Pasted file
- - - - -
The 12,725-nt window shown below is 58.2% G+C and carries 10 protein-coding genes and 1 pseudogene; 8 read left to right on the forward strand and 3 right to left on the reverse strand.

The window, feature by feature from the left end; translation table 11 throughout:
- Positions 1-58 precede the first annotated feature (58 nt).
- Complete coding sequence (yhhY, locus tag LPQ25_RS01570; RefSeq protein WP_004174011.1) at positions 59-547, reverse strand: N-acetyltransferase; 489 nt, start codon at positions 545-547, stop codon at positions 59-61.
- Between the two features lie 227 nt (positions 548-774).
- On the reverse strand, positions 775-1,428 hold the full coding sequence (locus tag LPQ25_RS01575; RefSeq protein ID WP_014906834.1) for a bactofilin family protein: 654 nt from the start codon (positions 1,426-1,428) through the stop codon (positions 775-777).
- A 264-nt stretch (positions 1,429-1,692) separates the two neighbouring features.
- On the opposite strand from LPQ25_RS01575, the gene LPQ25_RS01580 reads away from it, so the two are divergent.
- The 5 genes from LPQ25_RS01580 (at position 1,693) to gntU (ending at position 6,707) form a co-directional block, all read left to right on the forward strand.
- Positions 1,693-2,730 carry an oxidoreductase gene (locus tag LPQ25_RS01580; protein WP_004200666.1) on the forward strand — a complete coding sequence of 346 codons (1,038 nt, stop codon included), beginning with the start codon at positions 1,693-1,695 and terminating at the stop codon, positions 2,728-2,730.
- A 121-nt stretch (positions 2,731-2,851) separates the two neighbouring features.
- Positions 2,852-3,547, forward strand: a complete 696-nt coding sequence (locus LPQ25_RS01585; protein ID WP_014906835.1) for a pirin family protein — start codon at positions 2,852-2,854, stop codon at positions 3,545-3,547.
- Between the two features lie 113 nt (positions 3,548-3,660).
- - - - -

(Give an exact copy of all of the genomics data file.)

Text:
The 12,725-nt window shown below is 58.2% G+C and carries 10 protein-coding genes and 1 pseudogene; 8 read left to right on the forward strand and 3 right to left on the reverse strand.

The window, feature by feature from the left end; translation table 11 throughout:
- Positions 1-58 precede the first annotated feature (58 nt).
- Complete coding sequence (yhhY, locus tag LPQ25_RS01570; RefSeq protein WP_004174011.1) at positions 59-547, reverse strand: N-acetyltransferase; 489 nt, start codon at positions 545-547, stop codon at positions 59-61.
- Between the two features lie 227 nt (positions 548-774).
- On the reverse strand, positions 775-1,428 hold the full coding sequence (locus tag LPQ25_RS01575; RefSeq protein ID WP_014906834.1) for a bactofilin family protein: 654 nt from the start codon (positions 1,426-1,428) through the stop codon (positions 775-777).
- A 264-nt stretch (positions 1,429-1,692) separates the two neighbouring features.
- On the opposite strand from LPQ25_RS01575, the gene LPQ25_RS01580 reads away from it, so the two are divergent.
- The 5 genes from LPQ25_RS01580 (at position 1,693) to gntU (ending at position 6,707) form a co-directional block, all read left to right on the forward strand.
- Positions 1,693-2,730 carry an oxidoreductase gene (locus tag LPQ25_RS01580; protein WP_004200666.1) on the forward strand — a complete coding sequence of 346 codons (1,038 nt, stop codon included), beginning with the start codon at positions 1,693-1,695 and terminating at the stop codon, positions 2,728-2,730.
- A 121-nt stretch (positions 2,731-2,851) separates the two neighbouring features.
- Positions 2,852-3,547, forward strand: a complete 696-nt coding sequence (locus LPQ25_RS01585; protein ID WP_014906835.1) for a pirin family protein — start codon at positions 2,852-2,854, stop codon at positions 3,545-3,547.
- Between the two features lie 113 nt (positions 3,548-3,660).